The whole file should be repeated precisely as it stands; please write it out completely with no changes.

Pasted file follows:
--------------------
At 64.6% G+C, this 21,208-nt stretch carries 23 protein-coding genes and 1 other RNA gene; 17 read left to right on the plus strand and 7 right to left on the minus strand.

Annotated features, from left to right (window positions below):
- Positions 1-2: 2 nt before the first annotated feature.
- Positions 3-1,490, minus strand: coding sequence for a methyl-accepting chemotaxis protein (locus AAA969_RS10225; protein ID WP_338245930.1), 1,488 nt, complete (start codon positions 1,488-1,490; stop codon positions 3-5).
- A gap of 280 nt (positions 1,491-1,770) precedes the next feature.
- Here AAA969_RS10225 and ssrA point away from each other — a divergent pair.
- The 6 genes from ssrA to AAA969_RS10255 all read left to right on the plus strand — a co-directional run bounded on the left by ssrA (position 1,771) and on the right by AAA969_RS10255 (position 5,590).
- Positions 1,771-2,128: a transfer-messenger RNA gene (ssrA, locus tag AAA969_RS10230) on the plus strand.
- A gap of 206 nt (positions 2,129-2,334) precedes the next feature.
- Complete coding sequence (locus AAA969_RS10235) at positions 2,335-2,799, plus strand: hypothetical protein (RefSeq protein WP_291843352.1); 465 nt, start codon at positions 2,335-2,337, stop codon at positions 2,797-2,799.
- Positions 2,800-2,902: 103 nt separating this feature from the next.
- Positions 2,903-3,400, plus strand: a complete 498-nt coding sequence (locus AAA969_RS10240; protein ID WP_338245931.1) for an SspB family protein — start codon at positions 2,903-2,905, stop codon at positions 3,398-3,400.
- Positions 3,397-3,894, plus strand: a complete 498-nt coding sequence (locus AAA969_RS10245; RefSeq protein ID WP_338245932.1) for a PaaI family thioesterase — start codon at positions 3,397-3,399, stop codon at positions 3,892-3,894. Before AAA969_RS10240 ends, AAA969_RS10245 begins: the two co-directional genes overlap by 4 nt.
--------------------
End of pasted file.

At 64.6% G+C, this 21,208-nt stretch carries 23 protein-coding genes and 1 other RNA gene; 17 read left to right on the plus strand and 7 right to left on the minus strand.

Annotated features, from left to right (window positions below):
- Positions 1-2: 2 nt before the first annotated feature.
- Positions 3-1,490, minus strand: coding sequence for a methyl-accepting chemotaxis protein (locus AAA969_RS10225; protein ID WP_338245930.1), 1,488 nt, complete (start codon positions 1,488-1,490; stop codon positions 3-5).
- A gap of 280 nt (positions 1,491-1,770) precedes the next feature.
- Here AAA969_RS10225 and ssrA point away from each other — a divergent pair.
- The 6 genes from ssrA to AAA969_RS10255 all read left to right on the plus strand — a co-directional run bounded on the left by ssrA (position 1,771) and on the right by AAA969_RS10255 (position 5,590).
- Positions 1,771-2,128: a transfer-messenger RNA gene (ssrA, locus tag AAA969_RS10230) on the plus strand.
- A gap of 206 nt (positions 2,129-2,334) precedes the next feature.
- Complete coding sequence (locus AAA969_RS10235) at positions 2,335-2,799, plus strand: hypothetical protein (RefSeq protein WP_291843352.1); 465 nt, start codon at positions 2,335-2,337, stop codon at positions 2,797-2,799.
- Positions 2,800-2,902: 103 nt separating this feature from the next.
- Positions 2,903-3,400, plus strand: a complete 498-nt coding sequence (locus AAA969_RS10240; protein ID WP_338245931.1) for an SspB family protein — start codon at positions 2,903-2,905, stop codon at positions 3,398-3,400.
- Positions 3,397-3,894, plus strand: a complete 498-nt coding sequence (locus AAA969_RS10245; RefSeq protein ID WP_338245932.1) for a PaaI family thioesterase — start codon at positions 3,397-3,399, stop codon at positions 3,892-3,894. Before AAA969_RS10240 ends, AAA969_RS10245 begins: the two co-directional genes overlap by 4 nt.